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Cuisinart Petite Gourmet Tabletop Gas Grill Review

Cuisinart Petite Gourmet Gas Grill

The Cuisinart Petite Gourmet Tabletop Gas Grill is Portable with a capital P! Small and lightweight the design favors style and mobility over performance. We found the single 5,500 BTU stainless steel oval burner got plenty hot for searing but temp was concentrated in the middle of the porcelain coated steel grate, making it necessary to constantly move foods around for even cooking. Still, with a little baby sitting it gets the job done. Below left you see how the middle burgers cooked faster, but by continually swapping positions on the approximately 15″ x  10″ cook surface, we ended up with good results. Burgers on the right were not quite done when the pic was taken.

Side by side pictures of a small rectangular gas grill with the lid up. The lid is red and the cook surface is black. Six burgers are cooking The picture on the left was taken when the burgers first went on the grill. The picture on the right was taken when they were almost done.

Cuisinart’s claim that Petite Gourmet can cook 8 burgers is overstated, unless they are referring to small sliders. The burgers above were medium size one third pound patties about four inches in diameter. Some owners gripe they can’t get any heat out of this petite gasser. Others burned up the interior firebox and melted all the plastic parts, most likely by cranking it all the way and closing the lid. We were surprised by the high temp in the middle cook box and found cooking on medium with the lid closed worked well. If you really want to push this little grill all the way to the high setting for searing something small, like a couple skewers over the center hot spot, leave the lid up to prevent damage. Piezo electric ignition is built into the control knob to fire when you turn the dial on.

Most Petite Gourmet owners really like their little BBQ grills. Weighing less than 14 lbs. and about 16 inches wide, they are lighter and smaller than many tabletops. Locking lid, (shown below), and fold up legs enable one to carry them like a brief case.

locking lid

Overall construction is coated, lightweight steel. Black and stainless steel lid models are offered, but the attractive bright red model we tested seems most popular. Obviously not suited for holiday feasts or cooking that requires larger, more advanced equipment; Petite Gourmet is meant for simple, low capacity grilling. For about $20 more you can get a VersaStand model with fold up, telescoping legs that elevate the gill surface. Click here to check it out on Amazon.

Standard models run off a 16 oz. propane tank and an adaptor for a 20 lb. tank is available. The 16 oz. tank fits very snug against the grill body making it difficult to screw on initially. A gray plastic piece located over the tank provides some protection when the grill is resting upright on the back. There is a small slide-out grease tray, (below). Be sure to push it all the way in firmly or it can easily slip out when being carried by the handle. When grilling a lot of greasy stuff like burgers, this little tray can fill up causing grease fires and creating a mess. Be sure to clean The Petite Gourmet after every use. We just wiped off the inside with a couple paper towels, removed the grease tray and wiped any bits of charred foods through the tray slot onto the grass. One clever owner reports removing the grease tray and placing a pie pan under the grill to catch drippings.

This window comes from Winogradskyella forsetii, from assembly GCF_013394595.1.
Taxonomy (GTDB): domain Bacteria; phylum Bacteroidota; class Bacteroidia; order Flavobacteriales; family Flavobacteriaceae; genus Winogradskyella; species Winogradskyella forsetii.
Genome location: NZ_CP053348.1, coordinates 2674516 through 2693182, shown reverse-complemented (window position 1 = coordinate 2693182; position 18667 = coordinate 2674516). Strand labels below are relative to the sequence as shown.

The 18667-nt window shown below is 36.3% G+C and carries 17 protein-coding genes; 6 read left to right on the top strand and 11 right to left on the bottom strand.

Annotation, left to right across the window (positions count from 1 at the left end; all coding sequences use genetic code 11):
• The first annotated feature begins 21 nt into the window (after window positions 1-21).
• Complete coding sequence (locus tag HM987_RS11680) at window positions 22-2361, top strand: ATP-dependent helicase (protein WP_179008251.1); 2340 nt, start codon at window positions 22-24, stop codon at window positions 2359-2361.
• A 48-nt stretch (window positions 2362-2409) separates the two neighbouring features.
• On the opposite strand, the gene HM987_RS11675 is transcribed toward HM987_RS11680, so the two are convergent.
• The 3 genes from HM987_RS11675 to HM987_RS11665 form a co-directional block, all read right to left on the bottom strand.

A red and black metal object place on a metal grate. A black metal tray is pulled out on the lower left. A small green canister is attached on the right.

Packaging was very good and the grill was almost fully assembled in the box, nestled safely in form fitted foam. We noted complaints about Cuisinart customer service and made a couple calls to investigate. After waiting on hold for ten minutes, we gave up and tried an alternate Cuisinart number only to be told Cuisinart grills are handled by their marketing firm, The Fulham Group. We called The Fulham Group customer service and got a voice mail asking us to leave our phone number and email. A far cry from Weber who continue to set the standard for quality customer care.

Be that as it may, Cuisinart has a modest hit with Petite Gourmet, capturing the eyeballs and pocket books of many, mostly satisfied buyers. If you want a good looking, small, lightweight portable for simple low capacity grilling, this could be for you. Additionally the going rate on Petite Gourmet is about a hundred bucks; more than some small portable gassers, but not nearly the most expensive on the market.

Limited three year warranty covering defects in parts and workmanship.

  • Model:
    Petite Gourmet Tabletop Gas Grill
  • Item Price:
    $ 130
  • Where to buy (buying from this supplier supports this website):
  • Made in USA:
    no
  • Review Method:
    Cooked On It
    We have hands-on experience testing this product. We have also gathered info from the manufacturer, owners and other reliable sources.
  • Primary Function:
    Grill, Tailgater
  • Fuel:
    Propane Gas
  • BTU:
    5500
  • Heat Flux:
    43.65
    Heat Flux is the BTU per square inch and is a more useful measure of how much heat a grill delivers than BTU alone.
  • Main Burners:
    1
  • Primary Capacity:
    126 square inches

Published On: 9/29/2017 Last Modified: 2/25/2021

  • Max Good - Max Good, AmazingRibs.com's Vice President of Product Reviews & Keeper of the Flame, is the man in charge of finding the best products for the AmazingRibs.com Equipment Reviews section. Max bottles his own barbecue sauce recipes and now sells them around the country.


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